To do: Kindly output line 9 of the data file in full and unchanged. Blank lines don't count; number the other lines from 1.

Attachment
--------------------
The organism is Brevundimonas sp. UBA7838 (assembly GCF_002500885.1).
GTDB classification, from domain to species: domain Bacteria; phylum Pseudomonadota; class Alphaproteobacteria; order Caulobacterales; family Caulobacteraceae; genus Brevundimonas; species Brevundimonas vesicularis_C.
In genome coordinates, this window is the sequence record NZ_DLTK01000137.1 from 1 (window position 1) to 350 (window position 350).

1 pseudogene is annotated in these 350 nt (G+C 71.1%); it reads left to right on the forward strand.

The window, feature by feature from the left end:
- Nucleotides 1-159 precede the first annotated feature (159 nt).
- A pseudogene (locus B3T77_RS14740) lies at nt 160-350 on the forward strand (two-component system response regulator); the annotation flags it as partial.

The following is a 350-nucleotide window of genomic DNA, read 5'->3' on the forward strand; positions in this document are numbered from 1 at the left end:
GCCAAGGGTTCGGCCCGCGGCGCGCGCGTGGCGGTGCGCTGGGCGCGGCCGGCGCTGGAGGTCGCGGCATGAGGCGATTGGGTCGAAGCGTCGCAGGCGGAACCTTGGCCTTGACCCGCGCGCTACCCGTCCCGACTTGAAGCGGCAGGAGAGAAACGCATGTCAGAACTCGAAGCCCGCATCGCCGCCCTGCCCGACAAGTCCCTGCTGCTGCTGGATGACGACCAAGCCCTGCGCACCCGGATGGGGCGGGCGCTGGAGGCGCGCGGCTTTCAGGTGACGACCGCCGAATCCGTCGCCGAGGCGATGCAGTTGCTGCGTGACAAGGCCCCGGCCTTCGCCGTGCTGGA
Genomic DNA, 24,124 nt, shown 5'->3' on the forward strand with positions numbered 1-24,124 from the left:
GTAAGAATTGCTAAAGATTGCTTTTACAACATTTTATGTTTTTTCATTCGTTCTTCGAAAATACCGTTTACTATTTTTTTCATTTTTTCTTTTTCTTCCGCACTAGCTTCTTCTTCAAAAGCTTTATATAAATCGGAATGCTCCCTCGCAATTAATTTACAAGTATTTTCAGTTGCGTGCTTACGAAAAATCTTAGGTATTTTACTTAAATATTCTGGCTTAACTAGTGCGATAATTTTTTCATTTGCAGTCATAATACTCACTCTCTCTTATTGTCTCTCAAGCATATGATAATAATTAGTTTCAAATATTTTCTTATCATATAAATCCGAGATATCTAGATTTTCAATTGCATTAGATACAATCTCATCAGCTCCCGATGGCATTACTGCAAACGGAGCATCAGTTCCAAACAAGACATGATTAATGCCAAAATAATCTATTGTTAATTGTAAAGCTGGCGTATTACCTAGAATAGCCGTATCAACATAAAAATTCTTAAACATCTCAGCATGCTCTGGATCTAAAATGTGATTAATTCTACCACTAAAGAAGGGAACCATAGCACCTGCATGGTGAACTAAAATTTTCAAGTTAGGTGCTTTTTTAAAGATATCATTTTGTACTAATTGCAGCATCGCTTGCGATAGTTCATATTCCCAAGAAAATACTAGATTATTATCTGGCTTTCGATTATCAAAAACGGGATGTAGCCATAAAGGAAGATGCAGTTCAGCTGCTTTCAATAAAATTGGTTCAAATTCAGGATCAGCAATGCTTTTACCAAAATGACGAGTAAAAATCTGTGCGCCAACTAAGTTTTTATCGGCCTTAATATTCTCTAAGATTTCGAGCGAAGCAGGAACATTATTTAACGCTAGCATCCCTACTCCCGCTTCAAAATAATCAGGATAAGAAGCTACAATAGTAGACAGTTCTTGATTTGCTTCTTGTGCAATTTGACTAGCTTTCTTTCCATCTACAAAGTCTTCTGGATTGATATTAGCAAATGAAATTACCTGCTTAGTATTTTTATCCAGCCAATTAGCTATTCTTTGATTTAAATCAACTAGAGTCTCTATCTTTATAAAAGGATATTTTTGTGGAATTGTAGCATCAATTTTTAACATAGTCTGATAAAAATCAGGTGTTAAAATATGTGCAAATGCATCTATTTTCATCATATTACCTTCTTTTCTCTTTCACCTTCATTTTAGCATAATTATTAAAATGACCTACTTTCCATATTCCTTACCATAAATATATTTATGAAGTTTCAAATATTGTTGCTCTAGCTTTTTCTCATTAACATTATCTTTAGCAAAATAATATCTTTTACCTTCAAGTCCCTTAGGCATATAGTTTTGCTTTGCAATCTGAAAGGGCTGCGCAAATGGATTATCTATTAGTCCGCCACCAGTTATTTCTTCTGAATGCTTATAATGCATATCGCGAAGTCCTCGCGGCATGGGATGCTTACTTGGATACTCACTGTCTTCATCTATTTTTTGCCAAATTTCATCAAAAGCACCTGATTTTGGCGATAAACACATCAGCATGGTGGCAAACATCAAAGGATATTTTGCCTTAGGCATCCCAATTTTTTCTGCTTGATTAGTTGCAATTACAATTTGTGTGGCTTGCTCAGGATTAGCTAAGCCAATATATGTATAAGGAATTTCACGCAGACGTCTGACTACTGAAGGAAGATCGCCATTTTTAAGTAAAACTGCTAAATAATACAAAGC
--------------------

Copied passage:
GCCAAGGGTTCGGCCCGCGGCGCGCGCGTGGCGGTGCGCTGGGCGCGGCCGGCGCTGGAGGTCGCGGCATGAGGCGATTGGGTCGAAGCGTCGCAGGCGGAACCTTGGCCTTGACCCGCGCGCTACCCGTCCCGACTTGAAGCGGCAGGAGAGAAACGCATGTCAGAACTCGAAGCCCGCATCGCCGCCCTGCCCGACAAGTCCCTGCTGCTGCTGGATGACGACCAAGCCCTGCGCACCCGGATGGGGCGGGCGCTGGAGGCGCGCGGCTTTCAGGTGACGACCGCCGAATCCGTCGCCGAGGCGATGCAGTTGCTGCGTGACAAGGCCCCGGCCTTCGCCGTGCTGGA